IL1Ra is a member of the IL1 family that binds to IL1 receptors but does not induce any intracellular response. IL1Ra prevents the interaction between IL1 and its cell surface receptors and thus, competitively inhibits its biological effects.5–7 IL1Ra is produced as four different isoforms, one secreted (sIL1Ra) and three intracellular (icIL1Ra1, 2, 3), derived from the same gene.7 The sIL1Ra and icIL1Ra1 mRNAs are transcribed from different promoters and contain isoform-specific 5′ sequences owing to alternative splicing.8,9 The mRNA for icIL1Ra2 is transcribed from the icIL1Ra1 promoter, but contains an additional exon.10 Finally, icIL1Ra3 is produced by alternative translation initiation from the sIL1Ra transcript.11 Expression of the various IL1Ra isoforms is cell type and stimulus-specific (see review by Arend et al7).

IFNβ has been reported to increase IL1Ra production in various cell types.12–14 However, the effects of IFNβ on the production of this anti-inflammatory cytokine have not been investigated in joint cells. Biological effects of IFNβ were previously reported in a human chondrosarcoma derived cell line, as well as in human fibroblast-like synoviocytes, indicating that both chondrocytic cells and synovial fibroblasts might respond to IFNβ.15,16 Thus this study aimed at examining the potential effects of IFNβ on IL1Ra production in human articular chondrocytes and synovial fibroblasts.

MATERIALS AND METHODS

Materials

Cell culture reagents were obtained from Gibco (Life Technologies AG, Basel, Switzerland). Commercially available IFNβ1a (Rebif; Serono International SA, Geneva, Switzerland; specific activity 250×106 U/mg) was used for these studies. Recombinant human IL1β was purchased from R&D Systems (Abingdon, United Kingdom). DNAse I, avian myeloblastosis virus-reverse transcriptase (AMV-RT) and random hexamer primers were obtained from Promega (Wallisellen, Switzerland). Light Cycler (LC) polymerase chain reaction (PCR) reagents were purchased from Roche Molecular Biochemicals (Rotkreuz, Switzerland).

Cell isolation and culture

Cartilage was obtained from patients undergoing joint replacement (knee or hip prosthetic surgery) for OA or broken femoral neck (normal adult cartilage) or from children undergoing spinal surgery for scoliosis (vertebral posterior joints—normal paediatric cartilage). Synovium was obtained from patients undergoing joint replacement (knee or hip prosthetic surgery) for OA or RA. Chondrocytes and synovial fibroblasts were isolated by collagenase digestion as reported previously17,18 and cultured in Dulbecco’s modified Eagle’s medium supplemented with l-glutamine, streptomycin, penicillin, and 10% fetal calf serum (FCS). Primary chondrocytes were used directly after isolation from cartilage. Dedifferentiated chondrocytes were used for the various studies between passages 1 and 6, and synovial fibroblasts between passages 1 and 14. Cells were plated in 96 well plates for assessment of IL1Ra production (40 000 cells per well) and in 25 cm2 flasks (106 cells per flask) for RNA extraction. To reduce the non-specific effects of agonists present in FCS, the cells were incubated in low serum (0.5% FCS) medium for 24 hours before stimulation with the various agents.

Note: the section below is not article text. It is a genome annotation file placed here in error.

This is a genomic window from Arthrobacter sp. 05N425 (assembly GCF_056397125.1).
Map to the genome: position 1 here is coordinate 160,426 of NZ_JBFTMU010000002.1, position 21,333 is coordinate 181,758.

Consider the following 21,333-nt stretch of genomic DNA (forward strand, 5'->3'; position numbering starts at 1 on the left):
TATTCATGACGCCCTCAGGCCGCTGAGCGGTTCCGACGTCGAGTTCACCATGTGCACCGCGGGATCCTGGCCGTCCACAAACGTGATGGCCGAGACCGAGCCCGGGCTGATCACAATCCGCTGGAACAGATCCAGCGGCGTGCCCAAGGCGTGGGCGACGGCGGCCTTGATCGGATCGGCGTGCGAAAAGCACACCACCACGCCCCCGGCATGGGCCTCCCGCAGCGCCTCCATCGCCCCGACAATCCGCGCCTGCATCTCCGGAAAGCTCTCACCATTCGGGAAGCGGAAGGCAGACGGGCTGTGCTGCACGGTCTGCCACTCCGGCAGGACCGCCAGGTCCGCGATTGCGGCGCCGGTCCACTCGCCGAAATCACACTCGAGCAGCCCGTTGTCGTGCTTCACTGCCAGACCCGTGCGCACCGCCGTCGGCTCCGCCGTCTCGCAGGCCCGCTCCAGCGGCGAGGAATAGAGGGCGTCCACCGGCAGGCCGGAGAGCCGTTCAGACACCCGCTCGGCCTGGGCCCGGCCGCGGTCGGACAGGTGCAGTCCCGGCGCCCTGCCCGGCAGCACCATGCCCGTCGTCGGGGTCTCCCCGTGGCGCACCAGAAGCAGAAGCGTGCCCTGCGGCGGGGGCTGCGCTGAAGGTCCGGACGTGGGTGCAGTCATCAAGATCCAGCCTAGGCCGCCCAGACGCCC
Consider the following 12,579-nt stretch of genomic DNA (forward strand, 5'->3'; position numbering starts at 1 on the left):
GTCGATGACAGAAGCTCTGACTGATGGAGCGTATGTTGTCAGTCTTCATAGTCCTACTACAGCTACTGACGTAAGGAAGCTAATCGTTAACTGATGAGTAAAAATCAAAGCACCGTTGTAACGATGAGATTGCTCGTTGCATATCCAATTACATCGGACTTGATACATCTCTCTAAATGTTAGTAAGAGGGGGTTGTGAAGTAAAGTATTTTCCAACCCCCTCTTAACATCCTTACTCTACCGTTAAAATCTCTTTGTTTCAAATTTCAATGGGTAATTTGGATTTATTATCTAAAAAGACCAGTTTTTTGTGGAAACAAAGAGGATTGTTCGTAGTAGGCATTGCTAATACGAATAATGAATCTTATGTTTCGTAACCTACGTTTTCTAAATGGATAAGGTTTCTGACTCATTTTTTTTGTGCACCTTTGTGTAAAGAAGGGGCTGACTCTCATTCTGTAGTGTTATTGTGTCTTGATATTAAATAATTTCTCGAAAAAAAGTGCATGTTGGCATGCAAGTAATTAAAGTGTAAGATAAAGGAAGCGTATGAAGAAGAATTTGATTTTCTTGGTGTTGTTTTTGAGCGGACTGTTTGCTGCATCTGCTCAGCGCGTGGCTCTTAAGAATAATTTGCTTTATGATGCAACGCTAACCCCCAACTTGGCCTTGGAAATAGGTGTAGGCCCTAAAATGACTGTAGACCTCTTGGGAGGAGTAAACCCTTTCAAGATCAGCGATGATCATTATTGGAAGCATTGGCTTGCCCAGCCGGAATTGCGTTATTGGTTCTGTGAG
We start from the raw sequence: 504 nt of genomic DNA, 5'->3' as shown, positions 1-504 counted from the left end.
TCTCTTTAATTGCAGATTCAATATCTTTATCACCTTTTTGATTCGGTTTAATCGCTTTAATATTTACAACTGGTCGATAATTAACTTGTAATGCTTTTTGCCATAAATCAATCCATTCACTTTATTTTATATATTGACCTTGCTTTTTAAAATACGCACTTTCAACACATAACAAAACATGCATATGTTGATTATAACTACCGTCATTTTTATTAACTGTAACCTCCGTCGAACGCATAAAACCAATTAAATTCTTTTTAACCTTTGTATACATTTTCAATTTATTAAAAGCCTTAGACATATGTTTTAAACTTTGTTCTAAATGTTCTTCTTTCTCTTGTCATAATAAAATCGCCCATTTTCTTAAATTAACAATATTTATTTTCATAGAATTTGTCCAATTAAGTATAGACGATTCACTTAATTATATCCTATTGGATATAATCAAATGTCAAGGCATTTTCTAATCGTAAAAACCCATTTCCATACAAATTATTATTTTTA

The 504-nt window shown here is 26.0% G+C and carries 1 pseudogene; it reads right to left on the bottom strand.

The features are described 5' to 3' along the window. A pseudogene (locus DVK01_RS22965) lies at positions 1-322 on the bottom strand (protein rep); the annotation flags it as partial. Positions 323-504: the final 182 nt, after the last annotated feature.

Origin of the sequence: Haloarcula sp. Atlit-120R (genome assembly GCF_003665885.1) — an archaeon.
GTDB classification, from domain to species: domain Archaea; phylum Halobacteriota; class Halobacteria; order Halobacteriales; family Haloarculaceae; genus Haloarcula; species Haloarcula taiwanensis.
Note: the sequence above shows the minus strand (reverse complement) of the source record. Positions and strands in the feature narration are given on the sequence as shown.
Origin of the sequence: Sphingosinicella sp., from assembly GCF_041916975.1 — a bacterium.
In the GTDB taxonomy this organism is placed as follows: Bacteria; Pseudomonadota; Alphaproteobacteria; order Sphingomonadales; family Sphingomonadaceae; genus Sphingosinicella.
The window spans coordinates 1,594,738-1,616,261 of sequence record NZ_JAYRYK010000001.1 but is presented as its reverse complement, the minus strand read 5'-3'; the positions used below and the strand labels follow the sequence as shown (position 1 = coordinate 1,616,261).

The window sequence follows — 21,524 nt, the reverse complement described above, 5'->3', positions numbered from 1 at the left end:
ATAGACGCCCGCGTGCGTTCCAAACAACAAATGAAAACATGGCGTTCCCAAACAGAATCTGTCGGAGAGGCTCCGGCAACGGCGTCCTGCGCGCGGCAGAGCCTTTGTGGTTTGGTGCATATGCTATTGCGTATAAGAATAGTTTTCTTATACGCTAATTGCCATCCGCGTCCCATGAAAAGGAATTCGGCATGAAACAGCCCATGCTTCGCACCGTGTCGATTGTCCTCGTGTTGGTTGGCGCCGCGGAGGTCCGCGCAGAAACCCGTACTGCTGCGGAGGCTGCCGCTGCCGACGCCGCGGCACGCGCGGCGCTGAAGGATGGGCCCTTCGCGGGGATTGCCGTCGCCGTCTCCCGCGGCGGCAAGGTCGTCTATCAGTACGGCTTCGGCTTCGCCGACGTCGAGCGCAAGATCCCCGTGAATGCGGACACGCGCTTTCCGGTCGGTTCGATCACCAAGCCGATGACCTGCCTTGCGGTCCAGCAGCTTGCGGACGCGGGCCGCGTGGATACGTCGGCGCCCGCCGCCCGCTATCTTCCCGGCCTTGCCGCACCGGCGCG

ELISA for human IL1Ra

After incubation of the cells with cytokines for the indicated times, the culture supernatants were collected and stored at −20°C. Cell lysates were obtained by adding fresh medium containing 1% NP-40 to the cells. The concentrations of IL1Ra in supernatants and lysates were measured by a sandwich enzyme linked immunosorbent assay (ELISA), as previously described.19 This ELISA detects all IL1Ra isoforms. The detection limit of the assay is 78 pg/ml.

RNA isolation, reverse transcription and polymerase chain reaction (RT-PCR) analysis

Total cellular RNA was extracted using the Tripure reagent (Roche Molecular Biochemicals, Rotkreuz, Switzerland). Total RNA (3 µg) was digested with DNAse I and reverse transcribed using AMV-RT and random hexamer primers. For the detection of IFNAR1 and IFNAR2, PCR amplification (35 cycles) was performed using Taq DNA polymerase (Qiagen, Basel, Switzerland) with indicated primer pairs and conditions (tables 1 and 2). For detection of sIL1Ra and icIL1Ra1, quantitative real time PCR was performed with an LC (Roche Molecular Biochemicals) using the FastStart DNA Master SYBR Green I reaction mix, appropriate primer pairs, and conditions (tables 1 and 2). Expression of sIL1Ra or icIL1Ra1 mRNA was corrected for 28S ribosomal RNA (rRNA) levels, which were quantified by LC real time PCR using indicated primers and conditions (tables 1 and 2). The absence of DNA contamination in RNA preparations was tested by including RNA samples which had not been reverse transcribed. Distilled water was used as a negative control for PCR amplification. The identity of the amplified products was confirmed by DNA sequencing.